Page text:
Cybersecurity Tip #4: Establish Encryption Requirements
#CybersecurityTip: Set encryption requirements to help ensure your sensitive data is protected against hackers. Encryption is a process by which data is translated into an unintelligible code, often referred to as ciphertext. Ciphertext helps protects your data by requiring a key to translate it back into legible plaintext.
A key is, in essence, a decoder that allows only a select individual or group to read the encrypted information. The longer the keys, the harder they are to hack, which means they offer better protection for your sensitive information. Encryption requirements can dictate what length of key should be used to encrypt different data, who should have access to said key, and what measures to take to ensure your encryption methods are as effective as possible.
One of the most common types of encryption standards is AES, or Advanced Encryption Standard. AES incorporates ciphertext and is utilized by the United States government. When AES is utilized in software, it is combined with a number, which refers to the length of the key that is used for the encryption. A strong standard is 256, which would take an extremely long time to hack by brute force.
MSPs and encryption
When implemented consistently and effectively across a network, encryption can help reduce risk and liability for an organization. Although most of the information that travels across the internet is encrypted by default, there are still some key precautions managed services providers (MSPs) can take to help ensure maximum cybersecurity.
Despite the fact that most software will automatically encrypt information, some software allows users to switch off encryption entirely. Therefore, one simple way MSPs can help their customers is by making sure encryption is activated on all their customers’ software. The levels or types of encryption can also be altered with some software based on the needs of the business or the type of data being transferred.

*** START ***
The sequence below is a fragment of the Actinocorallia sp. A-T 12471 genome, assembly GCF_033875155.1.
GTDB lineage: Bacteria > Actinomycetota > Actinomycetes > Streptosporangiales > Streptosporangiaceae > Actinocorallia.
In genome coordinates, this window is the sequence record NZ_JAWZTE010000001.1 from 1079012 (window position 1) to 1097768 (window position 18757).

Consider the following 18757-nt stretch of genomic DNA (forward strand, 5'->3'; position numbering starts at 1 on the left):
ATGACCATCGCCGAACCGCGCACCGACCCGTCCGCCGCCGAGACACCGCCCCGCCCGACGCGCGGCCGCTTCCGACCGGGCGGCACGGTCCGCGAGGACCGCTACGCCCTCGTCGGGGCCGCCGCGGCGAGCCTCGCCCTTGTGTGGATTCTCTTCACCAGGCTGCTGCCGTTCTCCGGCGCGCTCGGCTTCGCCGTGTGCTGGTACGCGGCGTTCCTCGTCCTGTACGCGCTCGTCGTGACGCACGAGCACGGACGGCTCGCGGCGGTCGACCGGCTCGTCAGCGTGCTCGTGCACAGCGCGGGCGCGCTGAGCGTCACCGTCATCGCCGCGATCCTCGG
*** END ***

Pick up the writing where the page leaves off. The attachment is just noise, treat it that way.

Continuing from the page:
MSPs can also help protect sensitive data by double-checking the ways that cloud providers are encrypting data on behalf of their customers. It is also worth checking the strength of encryption in customer passwords, including looking into how passwords are stored. Ideally, MSPs should not have access to all the encryption points for sensitive customer information.
There are also a variety of additional safety measures that MSPs can take to strengthen encryption for their customers. One measure is known as “salt and peppering,” which inserts an additional data input to a password prior to encryption. A salt refers to a randomly generated value stored in the database, while a pepper refers to a secret value stored separately from the database. Peppers help ensure that even in the event of a database being compromised, passwords would still not be vulnerable to hacking via brute force methods. Both salt and pepper inputs make it more difficult to crack passwords by adding cryptographically strong values to create unique hashes.
The importance of employee security training
One important, often overlooked part of encryption is the human element. If an individual loses their key or fails to encrypt sensitive data, the organization’s security and encryption efforts can easily be compromised. For this reason, employee security training should be a key part of your customers’ encryption policies.
Data security is critical to the ability of any organization to function. MSPs can provide significant value to their customers by making sure all their data is being encrypted—and their most sensitive information is protected by the strongest possible methods of encryption. By highlighting the importance of encryption and password security, MSPs can help keep their customers cybersecure.
- Understanding AES 256 Encryption
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